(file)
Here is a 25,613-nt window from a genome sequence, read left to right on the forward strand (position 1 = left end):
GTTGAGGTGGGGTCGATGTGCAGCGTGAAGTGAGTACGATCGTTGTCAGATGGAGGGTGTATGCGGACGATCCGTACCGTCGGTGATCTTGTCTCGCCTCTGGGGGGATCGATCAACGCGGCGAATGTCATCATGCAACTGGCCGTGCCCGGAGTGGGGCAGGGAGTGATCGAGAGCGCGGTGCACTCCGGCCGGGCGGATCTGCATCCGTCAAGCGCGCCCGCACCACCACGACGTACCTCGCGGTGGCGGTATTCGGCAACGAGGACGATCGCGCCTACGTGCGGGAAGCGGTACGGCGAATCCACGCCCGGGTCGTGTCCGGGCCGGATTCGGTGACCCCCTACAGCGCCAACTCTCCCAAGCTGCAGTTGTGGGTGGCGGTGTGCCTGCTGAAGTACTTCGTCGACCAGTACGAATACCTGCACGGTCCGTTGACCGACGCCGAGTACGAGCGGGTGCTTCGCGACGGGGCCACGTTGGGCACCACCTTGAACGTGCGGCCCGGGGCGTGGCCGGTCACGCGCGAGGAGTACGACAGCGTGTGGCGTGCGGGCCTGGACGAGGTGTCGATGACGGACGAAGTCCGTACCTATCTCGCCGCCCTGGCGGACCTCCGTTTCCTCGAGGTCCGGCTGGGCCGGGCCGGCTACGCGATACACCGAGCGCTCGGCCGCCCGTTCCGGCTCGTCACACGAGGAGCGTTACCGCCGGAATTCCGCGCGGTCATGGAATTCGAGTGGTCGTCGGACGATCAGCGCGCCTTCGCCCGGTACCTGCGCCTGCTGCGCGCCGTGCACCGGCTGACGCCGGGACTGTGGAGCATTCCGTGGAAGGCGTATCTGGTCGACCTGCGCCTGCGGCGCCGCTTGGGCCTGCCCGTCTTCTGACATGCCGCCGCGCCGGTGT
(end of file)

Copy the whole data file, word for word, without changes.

Here is a 25,613-nt window from a genome sequence, read left to right on the forward strand (position 1 = left end):
GTTGAGGTGGGGTCGATGTGCAGCGTGAAGTGAGTACGATCGTTGTCAGATGGAGGGTGTATGCGGACGATCCGTACCGTCGGTGATCTTGTCTCGCCTCTGGGGGGATCGATCAACGCGGCGAATGTCATCATGCAACTGGCCGTGCCCGGAGTGGGGCAGGGAGTGATCGAGAGCGCGGTGCACTCCGGCCGGGCGGATCTGCATCCGTCAAGCGCGCCCGCACCACCACGACGTACCTCGCGGTGGCGGTATTCGGCAACGAGGACGATCGCGCCTACGTGCGGGAAGCGGTACGGCGAATCCACGCCCGGGTCGTGTCCGGGCCGGATTCGGTGACCCCCTACAGCGCCAACTCTCCCAAGCTGCAGTTGTGGGTGGCGGTGTGCCTGCTGAAGTACTTCGTCGACCAGTACGAATACCTGCACGGTCCGTTGACCGACGCCGAGTACGAGCGGGTGCTTCGCGACGGGGCCACGTTGGGCACCACCTTGAACGTGCGGCCCGGGGCGTGGCCGGTCACGCGCGAGGAGTACGACAGCGTGTGGCGTGCGGGCCTGGACGAGGTGTCGATGACGGACGAAGTCCGTACCTATCTCGCCGCCCTGGCGGACCTCCGTTTCCTCGAGGTCCGGCTGGGCCGGGCCGGCTACGCGATACACCGAGCGCTCGGCCGCCCGTTCCGGCTCGTCACACGAGGAGCGTTACCGCCGGAATTCCGCGCGGTCATGGAATTCGAGTGGTCGTCGGACGATCAGCGCGCCTTCGCCCGGTACCTGCGCCTGCTGCGCGCCGTGCACCGGCTGACGCCGGGACTGTGGAGCATTCCGTGGAAGGCGTATCTGGTCGACCTGCGCCTGCGGCGCCGCTTGGGCCTGCCCGTCTTCTGACATGCCGCCGCGCCGGTGT